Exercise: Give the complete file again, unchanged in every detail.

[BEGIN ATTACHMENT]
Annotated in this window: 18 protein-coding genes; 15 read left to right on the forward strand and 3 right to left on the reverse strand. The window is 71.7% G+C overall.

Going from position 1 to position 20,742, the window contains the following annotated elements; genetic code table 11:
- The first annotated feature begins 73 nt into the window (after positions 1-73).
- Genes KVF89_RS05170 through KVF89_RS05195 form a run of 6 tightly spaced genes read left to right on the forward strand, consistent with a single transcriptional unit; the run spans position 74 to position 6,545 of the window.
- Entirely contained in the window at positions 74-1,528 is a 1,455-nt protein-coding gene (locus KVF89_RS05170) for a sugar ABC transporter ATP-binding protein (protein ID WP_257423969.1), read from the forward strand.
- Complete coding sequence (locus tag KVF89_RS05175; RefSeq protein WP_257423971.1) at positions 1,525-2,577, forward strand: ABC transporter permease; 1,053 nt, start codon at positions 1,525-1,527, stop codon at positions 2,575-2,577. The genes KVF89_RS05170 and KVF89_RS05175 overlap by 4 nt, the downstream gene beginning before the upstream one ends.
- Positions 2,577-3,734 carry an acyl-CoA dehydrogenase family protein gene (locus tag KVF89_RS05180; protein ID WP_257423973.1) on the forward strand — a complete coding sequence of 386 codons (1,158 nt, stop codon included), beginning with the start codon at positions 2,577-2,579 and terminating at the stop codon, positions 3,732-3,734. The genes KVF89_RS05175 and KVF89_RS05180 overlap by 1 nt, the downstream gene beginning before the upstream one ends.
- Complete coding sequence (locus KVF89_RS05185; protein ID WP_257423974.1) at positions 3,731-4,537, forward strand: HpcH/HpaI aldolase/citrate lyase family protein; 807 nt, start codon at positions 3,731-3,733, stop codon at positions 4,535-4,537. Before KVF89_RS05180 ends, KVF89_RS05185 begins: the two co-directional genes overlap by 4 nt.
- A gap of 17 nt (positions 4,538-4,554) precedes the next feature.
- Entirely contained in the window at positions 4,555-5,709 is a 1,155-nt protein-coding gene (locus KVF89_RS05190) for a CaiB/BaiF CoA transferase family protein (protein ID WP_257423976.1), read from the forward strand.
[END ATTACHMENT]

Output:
Annotated in this window: 18 protein-coding genes; 15 read left to right on the forward strand and 3 right to left on the reverse strand. The window is 71.7% G+C overall.

Going from position 1 to position 20,742, the window contains the following annotated elements; genetic code table 11:
- The first annotated feature begins 73 nt into the window (after positions 1-73).
- Genes KVF89_RS05170 through KVF89_RS05195 form a run of 6 tightly spaced genes read left to right on the forward strand, consistent with a single transcriptional unit; the run spans position 74 to position 6,545 of the window.
- Entirely contained in the window at positions 74-1,528 is a 1,455-nt protein-coding gene (locus KVF89_RS05170) for a sugar ABC transporter ATP-binding protein (protein ID WP_257423969.1), read from the forward strand.
- Complete coding sequence (locus tag KVF89_RS05175; RefSeq protein WP_257423971.1) at positions 1,525-2,577, forward strand: ABC transporter permease; 1,053 nt, start codon at positions 1,525-1,527, stop codon at positions 2,575-2,577. The genes KVF89_RS05170 and KVF89_RS05175 overlap by 4 nt, the downstream gene beginning before the upstream one ends.
- Positions 2,577-3,734 carry an acyl-CoA dehydrogenase family protein gene (locus tag KVF89_RS05180; protein ID WP_257423973.1) on the forward strand — a complete coding sequence of 386 codons (1,158 nt, stop codon included), beginning with the start codon at positions 2,577-2,579 and terminating at the stop codon, positions 3,732-3,734. The genes KVF89_RS05175 and KVF89_RS05180 overlap by 1 nt, the downstream gene beginning before the upstream one ends.
- Complete coding sequence (locus KVF89_RS05185; protein ID WP_257423974.1) at positions 3,731-4,537, forward strand: HpcH/HpaI aldolase/citrate lyase family protein; 807 nt, start codon at positions 3,731-3,733, stop codon at positions 4,535-4,537. Before KVF89_RS05180 ends, KVF89_RS05185 begins: the two co-directional genes overlap by 4 nt.
- A gap of 17 nt (positions 4,538-4,554) precedes the next feature.
- Entirely contained in the window at positions 4,555-5,709 is a 1,155-nt protein-coding gene (locus KVF89_RS05190) for a CaiB/BaiF CoA transferase family protein (protein ID WP_257423976.1), read from the forward strand.